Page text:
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Building the Tom Henry RS
Side Bar:
Pt 2: Heads and Valvetrain Kaytech

We'll bet a fair number of Camaro enthusiasts have never heard of Katech, Inc. No surprise, considering the under-the-radar nature of the Clinton Township, Michigan engineering firm which has been the sole engine supplier for Corvette Racing since the program began a decade ago. Not only has Katech developed and maintained the C5-R and the C6.R race engines for the last ten years; it assisted GM Powertrain on development and validation of the '06/'07 Z06's 505hp LS7.

The "Ka" in Katech is Fritz Kayl, who, along with Warren Frieze, founded the company in 1977 with Chevrolet as their first customer. Their mission: apply their knowledge of internal combustion engine engineering and physics along with scientific method and business management principles to race engine building.

Kevin Pranger, Katech's Program Manager for the Corvette Racing's engine program works on an LS7.R race engine that powered a C6.R at LeMans this year.
Image: CHpg Staff.

There's emotion and common sense in Katech's approach, too. "I became a Chevy guy in my teens," Kayl told The Camaro Homepage, "and I never wavered–a lot of loyalty there. I'm very proud of that.

Katech's reception area is partailly filled with a display of the scores of championship and race win trophies and awards, like this one from the Daytona 24-hr race in 2004. Image: CHpg Staff

"In the race engine business, it's not so much getting things right; it's how many things you do wrong which makes you a winner or a loser. At Katech, we try not to 'out-trick' ourselves. We focus attention on theory and practice rather than trying to find the latest hot trick. We do everything in our power to win races."

Has Kayl's approach worked?

Look at the record. Katech-built, Chevrolet V8 and V6es have won hundreds of races, including the 24 Hours of Le Mans (5-times), 12 hrs. of Sebring (4-times) and Daytona 24 hrs. (twice). Those wins earned scores of championships: American Le Mans Series (6-times with C5-Rs/C6.Rs); ASA (4-times); NASCAR Busch Grand National (3-times); IMSA GTS (twice), IRL and that's only part of them. At www.katechengines.com, a list of racing successes uses up an entire page and that list may get longer if Corvette wins the ALMS again this year and the Cadillac CTS-V wins the SCCA World Challenge. Both those cars are leading their series' manufacturer standings at this writing.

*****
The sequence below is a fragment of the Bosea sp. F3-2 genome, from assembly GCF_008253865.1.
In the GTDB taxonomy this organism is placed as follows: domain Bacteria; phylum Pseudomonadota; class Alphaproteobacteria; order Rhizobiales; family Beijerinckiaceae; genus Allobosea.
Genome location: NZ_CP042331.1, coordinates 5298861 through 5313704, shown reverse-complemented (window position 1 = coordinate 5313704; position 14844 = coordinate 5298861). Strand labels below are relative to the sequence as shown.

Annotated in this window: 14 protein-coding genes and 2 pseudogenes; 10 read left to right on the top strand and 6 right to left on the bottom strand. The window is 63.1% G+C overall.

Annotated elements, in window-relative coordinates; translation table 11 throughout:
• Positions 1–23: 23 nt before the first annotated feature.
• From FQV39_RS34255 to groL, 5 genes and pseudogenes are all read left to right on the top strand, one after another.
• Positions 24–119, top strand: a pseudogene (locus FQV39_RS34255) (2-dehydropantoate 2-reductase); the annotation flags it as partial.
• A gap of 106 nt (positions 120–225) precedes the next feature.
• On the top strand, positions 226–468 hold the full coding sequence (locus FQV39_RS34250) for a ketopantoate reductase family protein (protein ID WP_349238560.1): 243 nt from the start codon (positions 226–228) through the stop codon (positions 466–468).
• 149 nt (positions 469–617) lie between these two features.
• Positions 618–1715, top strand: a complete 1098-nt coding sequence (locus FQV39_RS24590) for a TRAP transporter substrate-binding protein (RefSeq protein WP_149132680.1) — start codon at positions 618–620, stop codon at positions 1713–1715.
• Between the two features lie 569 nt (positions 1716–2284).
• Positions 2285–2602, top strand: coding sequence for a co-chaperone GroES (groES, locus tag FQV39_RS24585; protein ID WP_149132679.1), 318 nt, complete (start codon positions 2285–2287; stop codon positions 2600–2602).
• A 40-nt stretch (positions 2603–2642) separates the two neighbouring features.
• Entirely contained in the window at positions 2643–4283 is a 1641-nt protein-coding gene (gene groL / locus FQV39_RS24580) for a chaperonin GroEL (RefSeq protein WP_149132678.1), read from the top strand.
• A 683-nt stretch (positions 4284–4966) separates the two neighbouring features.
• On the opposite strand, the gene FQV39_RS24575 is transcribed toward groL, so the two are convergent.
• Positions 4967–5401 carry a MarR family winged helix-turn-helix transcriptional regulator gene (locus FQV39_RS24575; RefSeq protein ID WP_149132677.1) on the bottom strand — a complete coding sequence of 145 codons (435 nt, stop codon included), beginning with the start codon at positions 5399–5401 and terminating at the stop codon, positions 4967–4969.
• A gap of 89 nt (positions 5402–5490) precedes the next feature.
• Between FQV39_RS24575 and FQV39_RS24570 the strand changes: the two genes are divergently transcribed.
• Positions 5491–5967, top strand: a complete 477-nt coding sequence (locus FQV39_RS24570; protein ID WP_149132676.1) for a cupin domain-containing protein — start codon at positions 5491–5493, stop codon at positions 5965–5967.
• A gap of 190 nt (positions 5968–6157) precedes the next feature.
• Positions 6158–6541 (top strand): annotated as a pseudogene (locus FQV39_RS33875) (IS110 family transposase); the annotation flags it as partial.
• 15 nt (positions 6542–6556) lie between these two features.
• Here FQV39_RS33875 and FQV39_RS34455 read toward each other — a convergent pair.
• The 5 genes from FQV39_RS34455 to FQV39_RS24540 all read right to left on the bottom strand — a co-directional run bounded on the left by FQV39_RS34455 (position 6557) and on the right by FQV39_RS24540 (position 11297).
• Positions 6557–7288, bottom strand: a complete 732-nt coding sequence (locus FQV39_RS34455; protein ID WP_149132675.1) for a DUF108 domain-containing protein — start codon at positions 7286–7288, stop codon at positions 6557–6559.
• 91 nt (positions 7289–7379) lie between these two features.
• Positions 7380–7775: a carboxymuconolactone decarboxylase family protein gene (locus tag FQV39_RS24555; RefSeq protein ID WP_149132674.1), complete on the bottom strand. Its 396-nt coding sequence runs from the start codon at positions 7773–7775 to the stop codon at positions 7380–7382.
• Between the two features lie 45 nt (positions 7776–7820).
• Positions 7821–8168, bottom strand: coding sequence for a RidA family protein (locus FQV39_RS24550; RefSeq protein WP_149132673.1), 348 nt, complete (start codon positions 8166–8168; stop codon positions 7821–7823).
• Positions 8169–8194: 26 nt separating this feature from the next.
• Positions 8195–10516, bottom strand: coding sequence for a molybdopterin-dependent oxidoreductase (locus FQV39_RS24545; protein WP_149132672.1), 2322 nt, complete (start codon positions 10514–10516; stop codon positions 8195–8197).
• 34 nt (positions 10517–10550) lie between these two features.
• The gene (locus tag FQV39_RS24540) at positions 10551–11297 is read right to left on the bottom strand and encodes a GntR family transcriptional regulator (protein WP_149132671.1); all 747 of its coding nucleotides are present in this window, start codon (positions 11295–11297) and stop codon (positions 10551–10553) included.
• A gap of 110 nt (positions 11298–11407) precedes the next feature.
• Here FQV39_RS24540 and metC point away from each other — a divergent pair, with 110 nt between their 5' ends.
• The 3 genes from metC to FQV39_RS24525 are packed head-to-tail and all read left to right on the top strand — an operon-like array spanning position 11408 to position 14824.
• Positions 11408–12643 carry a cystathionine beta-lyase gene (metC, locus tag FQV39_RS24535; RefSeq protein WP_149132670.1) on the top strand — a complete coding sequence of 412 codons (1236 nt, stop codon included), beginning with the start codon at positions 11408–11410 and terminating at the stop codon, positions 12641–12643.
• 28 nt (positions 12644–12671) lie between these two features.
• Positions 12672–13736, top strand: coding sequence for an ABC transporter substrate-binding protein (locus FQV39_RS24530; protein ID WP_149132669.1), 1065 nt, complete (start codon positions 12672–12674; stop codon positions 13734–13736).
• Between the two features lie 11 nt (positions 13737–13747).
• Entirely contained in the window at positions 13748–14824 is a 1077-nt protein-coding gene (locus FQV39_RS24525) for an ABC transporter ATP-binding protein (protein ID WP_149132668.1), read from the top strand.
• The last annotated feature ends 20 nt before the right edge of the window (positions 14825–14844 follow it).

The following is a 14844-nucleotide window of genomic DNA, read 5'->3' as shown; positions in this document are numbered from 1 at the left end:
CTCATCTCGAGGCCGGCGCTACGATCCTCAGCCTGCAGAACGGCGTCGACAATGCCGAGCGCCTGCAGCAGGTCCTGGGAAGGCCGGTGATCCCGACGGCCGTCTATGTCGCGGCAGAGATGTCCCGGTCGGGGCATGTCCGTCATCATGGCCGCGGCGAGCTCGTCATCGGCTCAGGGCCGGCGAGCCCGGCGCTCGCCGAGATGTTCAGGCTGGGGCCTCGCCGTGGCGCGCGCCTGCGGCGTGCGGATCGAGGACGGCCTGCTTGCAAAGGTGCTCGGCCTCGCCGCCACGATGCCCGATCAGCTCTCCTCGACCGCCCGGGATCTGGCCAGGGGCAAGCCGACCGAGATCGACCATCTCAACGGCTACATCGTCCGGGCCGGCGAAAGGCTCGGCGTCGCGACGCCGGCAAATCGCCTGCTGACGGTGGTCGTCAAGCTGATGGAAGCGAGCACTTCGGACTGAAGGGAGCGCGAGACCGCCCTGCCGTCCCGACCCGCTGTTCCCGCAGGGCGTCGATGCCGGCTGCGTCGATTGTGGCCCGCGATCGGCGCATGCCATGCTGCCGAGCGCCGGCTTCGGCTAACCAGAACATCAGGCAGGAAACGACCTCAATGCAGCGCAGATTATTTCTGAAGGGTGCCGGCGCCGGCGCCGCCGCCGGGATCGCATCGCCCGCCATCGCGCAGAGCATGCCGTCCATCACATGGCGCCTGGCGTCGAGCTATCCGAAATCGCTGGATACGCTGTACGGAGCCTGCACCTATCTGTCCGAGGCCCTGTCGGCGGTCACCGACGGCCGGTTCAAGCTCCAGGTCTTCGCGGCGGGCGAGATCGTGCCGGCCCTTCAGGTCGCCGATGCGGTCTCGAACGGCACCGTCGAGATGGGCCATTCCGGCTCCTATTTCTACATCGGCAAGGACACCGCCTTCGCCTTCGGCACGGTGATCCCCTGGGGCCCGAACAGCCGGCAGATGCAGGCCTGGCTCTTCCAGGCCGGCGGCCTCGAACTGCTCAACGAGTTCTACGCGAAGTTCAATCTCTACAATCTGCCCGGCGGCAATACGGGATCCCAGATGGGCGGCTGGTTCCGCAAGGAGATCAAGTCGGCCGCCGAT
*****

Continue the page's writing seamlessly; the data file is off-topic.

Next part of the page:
Of interest to Camaro enthusiasts is that Katech engines won the SCCA Trans-Am Championship five times. Four of those series wins were by Camaros with Katech power and all four were "dual-championships" where the race team won both the Driver's Championship and the Manufacturer's Championship. Yeah, Katech motors make tons of power, but what sets consistent win records like that is race winning power along with bullet-proof reliability and durability.

Recently, we toured Katech's four-building complex and what we saw drove home the resource thing Fritz Kayl spoke about. One building houses six engine test cells, each devoted to a specific type of research. There is one cell for valve train testing and analysis. In it, a 30-hp electric motor spins rotating parts of test engines while real-time observation and measurement of valve action is done using a laser. Another cell is devoted friction and other parasitic loss testing. It has a 300-hp electric motor which can drive an entire engine while test equipment measures losses. A third is used for fuel system development and three other cells contain engine dynamometers.

Katech's Fritz Kayl, during our interview with him in the Fall of 2006.